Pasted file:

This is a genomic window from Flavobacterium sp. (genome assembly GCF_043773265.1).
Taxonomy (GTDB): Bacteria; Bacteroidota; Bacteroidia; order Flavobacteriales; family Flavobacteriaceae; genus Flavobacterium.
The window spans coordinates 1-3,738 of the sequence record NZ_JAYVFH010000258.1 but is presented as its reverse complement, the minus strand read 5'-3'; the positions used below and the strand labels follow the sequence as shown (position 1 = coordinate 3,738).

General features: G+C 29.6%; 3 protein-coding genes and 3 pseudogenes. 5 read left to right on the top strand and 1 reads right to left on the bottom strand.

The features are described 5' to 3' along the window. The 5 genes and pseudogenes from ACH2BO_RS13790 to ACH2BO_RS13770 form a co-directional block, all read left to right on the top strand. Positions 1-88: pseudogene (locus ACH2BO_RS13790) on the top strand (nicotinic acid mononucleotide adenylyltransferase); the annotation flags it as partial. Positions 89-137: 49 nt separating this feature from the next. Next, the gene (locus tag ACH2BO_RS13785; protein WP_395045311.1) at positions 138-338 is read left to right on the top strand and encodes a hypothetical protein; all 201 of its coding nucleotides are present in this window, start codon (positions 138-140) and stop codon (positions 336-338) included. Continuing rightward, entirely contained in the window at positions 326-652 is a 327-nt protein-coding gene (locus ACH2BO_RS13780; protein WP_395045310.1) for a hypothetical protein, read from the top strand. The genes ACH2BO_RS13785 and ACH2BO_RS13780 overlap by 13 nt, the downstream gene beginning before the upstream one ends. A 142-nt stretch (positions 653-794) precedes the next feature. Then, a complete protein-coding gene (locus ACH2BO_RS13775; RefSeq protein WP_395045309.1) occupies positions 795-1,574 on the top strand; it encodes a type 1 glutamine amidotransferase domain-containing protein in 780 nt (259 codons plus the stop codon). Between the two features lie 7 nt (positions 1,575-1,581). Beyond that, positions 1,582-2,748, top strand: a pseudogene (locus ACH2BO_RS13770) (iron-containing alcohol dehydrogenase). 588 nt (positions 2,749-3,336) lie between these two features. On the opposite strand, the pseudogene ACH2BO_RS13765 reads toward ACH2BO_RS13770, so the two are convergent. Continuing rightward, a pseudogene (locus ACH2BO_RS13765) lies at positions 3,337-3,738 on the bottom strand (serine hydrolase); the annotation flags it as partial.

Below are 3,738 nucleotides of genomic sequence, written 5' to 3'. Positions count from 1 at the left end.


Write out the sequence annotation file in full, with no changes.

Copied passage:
This is a genomic window from Flavobacterium sp. (genome assembly GCF_043773265.1).
Taxonomy (GTDB): Bacteria; Bacteroidota; Bacteroidia; order Flavobacteriales; family Flavobacteriaceae; genus Flavobacterium.
The window spans coordinates 1-3,738 of the sequence record NZ_JAYVFH010000258.1 but is presented as its reverse complement, the minus strand read 5'-3'; the positions used below and the strand labels follow the sequence as shown (position 1 = coordinate 3,738).

General features: G+C 29.6%; 3 protein-coding genes and 3 pseudogenes. 5 read left to right on the top strand and 1 reads right to left on the bottom strand.

The features are described 5' to 3' along the window. The 5 genes and pseudogenes from ACH2BO_RS13790 to ACH2BO_RS13770 form a co-directional block, all read left to right on the top strand. Positions 1-88: pseudogene (locus ACH2BO_RS13790) on the top strand (nicotinic acid mononucleotide adenylyltransferase); the annotation flags it as partial. Positions 89-137: 49 nt separating this feature from the next. Next, the gene (locus tag ACH2BO_RS13785; protein WP_395045311.1) at positions 138-338 is read left to right on the top strand and encodes a hypothetical protein; all 201 of its coding nucleotides are present in this window, start codon (positions 138-140) and stop codon (positions 336-338) included. Continuing rightward, entirely contained in the window at positions 326-652 is a 327-nt protein-coding gene (locus ACH2BO_RS13780; protein WP_395045310.1) for a hypothetical protein, read from the top strand. The genes ACH2BO_RS13785 and ACH2BO_RS13780 overlap by 13 nt, the downstream gene beginning before the upstream one ends. A 142-nt stretch (positions 653-794) precedes the next feature. Then, a complete protein-coding gene (locus ACH2BO_RS13775; RefSeq protein WP_395045309.1) occupies positions 795-1,574 on the top strand; it encodes a type 1 glutamine amidotransferase domain-containing protein in 780 nt (259 codons plus the stop codon). Between the two features lie 7 nt (positions 1,575-1,581). Beyond that, positions 1,582-2,748, top strand: a pseudogene (locus ACH2BO_RS13770) (iron-containing alcohol dehydrogenase). 588 nt (positions 2,749-3,336) lie between these two features. On the opposite strand, the pseudogene ACH2BO_RS13765 reads toward ACH2BO_RS13770, so the two are convergent. Continuing rightward, a pseudogene (locus ACH2BO_RS13765) lies at positions 3,337-3,738 on the bottom strand (serine hydrolase); the annotation flags it as partial.

Below are 3,738 nucleotides of genomic sequence, written 5' to 3'. Positions count from 1 at the left end.